By Morgan Niezing
This article is a part of the University of Missouri's Ag Journalism program's coverage of the 2017 World Food Prize.
DES MOINES, Iowa – An army is marching across Africa, decimating croplands and causing substantial financial losses, yet its soldiers are only 1.5 inches tall.
Fall armyworm arrived in Africa in January of 2016 and, so far, the pest has swept across sub-Saharan Africa to the tune of a potential loss of 8.3-20.6 million tons of maize lost per year. In Ghana, for example, an estimated $160 million in losses are expected in 2017.
“Fall armyworm has the potential to roll back years of yield improvements [in Africa],” said Martin Fregene, advisor to the vice president of Agriculture, Human and Social Development at the African Development Bank.
This pest is particularly difficult to combat, compared to other invasive species, due to its voracity, adaptability and rapid spread. Two strains of the pest exist: those that target maize and those that target rice. Both strains can also interbreed and produce hybrids.
Though the most worrisome strain prefers maize as a food source, fall armyworm caterpillars feed on more than 80 plants total, according to The Center for Agriculture and Bioscience International. Adults can travel up to 100 kilometers each day, with females laying batches of 50 eggs that hatch in two to three days.
Pedro Sanchez, research professor of tropical soils at the University of Florida, outlined what is currently being done to combat the fall armyworm and what is necessary for success.
“We need to have cooperation among countries and employ integrated pest management systems,” said Nteranya Sanginga, director general of the International Institute of Tropical Agriculture.
Much of the current collaboration occurs among scientists in different countries as they work to create crops resistant to fall armyworm.
Mark Edge, director of collaborations for developing countries at Monsanto, said that gene editing is widely accepted as the most effective tool for breeding resistant crops, but it cannot be the only tool used.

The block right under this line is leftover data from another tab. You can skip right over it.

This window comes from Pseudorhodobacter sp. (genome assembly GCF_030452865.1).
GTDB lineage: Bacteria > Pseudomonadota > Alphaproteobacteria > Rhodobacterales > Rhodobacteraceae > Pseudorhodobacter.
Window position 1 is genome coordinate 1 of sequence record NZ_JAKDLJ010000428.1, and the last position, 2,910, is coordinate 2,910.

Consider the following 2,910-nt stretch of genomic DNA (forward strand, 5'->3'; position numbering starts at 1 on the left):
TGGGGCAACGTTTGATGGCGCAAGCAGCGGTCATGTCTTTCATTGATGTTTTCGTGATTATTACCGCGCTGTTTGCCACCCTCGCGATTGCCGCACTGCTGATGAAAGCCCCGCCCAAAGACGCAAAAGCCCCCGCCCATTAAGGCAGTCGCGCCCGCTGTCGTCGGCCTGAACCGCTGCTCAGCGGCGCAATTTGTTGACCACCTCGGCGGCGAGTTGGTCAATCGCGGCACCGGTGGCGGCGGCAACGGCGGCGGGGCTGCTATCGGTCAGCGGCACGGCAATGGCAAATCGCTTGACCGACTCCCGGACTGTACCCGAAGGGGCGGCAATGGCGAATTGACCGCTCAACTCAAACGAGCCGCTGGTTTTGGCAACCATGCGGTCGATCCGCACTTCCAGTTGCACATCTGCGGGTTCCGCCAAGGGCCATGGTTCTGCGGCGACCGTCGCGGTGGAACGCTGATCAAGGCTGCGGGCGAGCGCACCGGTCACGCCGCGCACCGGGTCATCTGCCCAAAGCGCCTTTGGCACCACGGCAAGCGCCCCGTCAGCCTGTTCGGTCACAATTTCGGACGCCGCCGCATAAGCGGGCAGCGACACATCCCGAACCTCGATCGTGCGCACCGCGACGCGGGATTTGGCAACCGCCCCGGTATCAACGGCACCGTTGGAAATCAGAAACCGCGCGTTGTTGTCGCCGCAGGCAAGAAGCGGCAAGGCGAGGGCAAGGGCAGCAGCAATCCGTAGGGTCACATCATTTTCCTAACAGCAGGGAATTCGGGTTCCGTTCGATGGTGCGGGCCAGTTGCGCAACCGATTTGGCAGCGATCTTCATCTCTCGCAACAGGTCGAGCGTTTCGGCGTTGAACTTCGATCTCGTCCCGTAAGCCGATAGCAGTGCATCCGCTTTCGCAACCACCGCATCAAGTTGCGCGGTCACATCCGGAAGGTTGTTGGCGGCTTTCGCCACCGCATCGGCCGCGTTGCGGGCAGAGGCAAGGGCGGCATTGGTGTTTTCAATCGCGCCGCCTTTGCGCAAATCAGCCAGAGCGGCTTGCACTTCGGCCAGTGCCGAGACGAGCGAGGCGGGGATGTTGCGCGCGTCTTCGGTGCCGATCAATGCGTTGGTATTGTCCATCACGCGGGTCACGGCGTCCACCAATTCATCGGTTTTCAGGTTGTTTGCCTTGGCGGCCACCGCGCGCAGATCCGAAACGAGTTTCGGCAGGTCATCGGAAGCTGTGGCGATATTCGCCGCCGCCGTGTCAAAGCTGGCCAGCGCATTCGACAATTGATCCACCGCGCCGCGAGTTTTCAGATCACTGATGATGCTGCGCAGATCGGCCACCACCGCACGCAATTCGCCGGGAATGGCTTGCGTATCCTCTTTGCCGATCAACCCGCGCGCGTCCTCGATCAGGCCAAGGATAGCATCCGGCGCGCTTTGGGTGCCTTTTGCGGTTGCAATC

Other aspects for farmers to consider include storing insecticides properly so compounds remain viable, avoiding monoculture planting, controlling grass and broadleaf fall armyworm host plants, and more, Greg Nuessly, director of the University of Florida Institute of Food and Agricultural Sciences Everglades Research and Education Center, said.
Combatting the fall armyworm through chemical compounds such as insecticides and parasitoids requires attacking the worm at every stage in its lifecycle. Segemet Kelemu, director general of the International Center of Insect Physiology and Ecology in Nairobi said that a larval parasitoid in development currently has 50-70 percent effectiveness, adding overcoming fall armyworm is possible if all available technologies and research are put to use.
Part of using all available resources involves addressing weaknesses that caused the current crisis.
“If there was a capacity on the ground for an early detection system, I’m pretty sure this problem would have been contained at an earlier stage,” Kelemu said. The eggs, larvae and adults can be difficult to spot on plants, so frequent field checks are necessary. Those frequent checks require a great deal of manpower to complete fully.
The plans developed for control of fall armyworm and prevention of future outbreaks could possibly be translated into other invasive pest control in the future.
“We are not trying to work on one pest at a time, but instead in a more comprehensive way,” Kelemu said.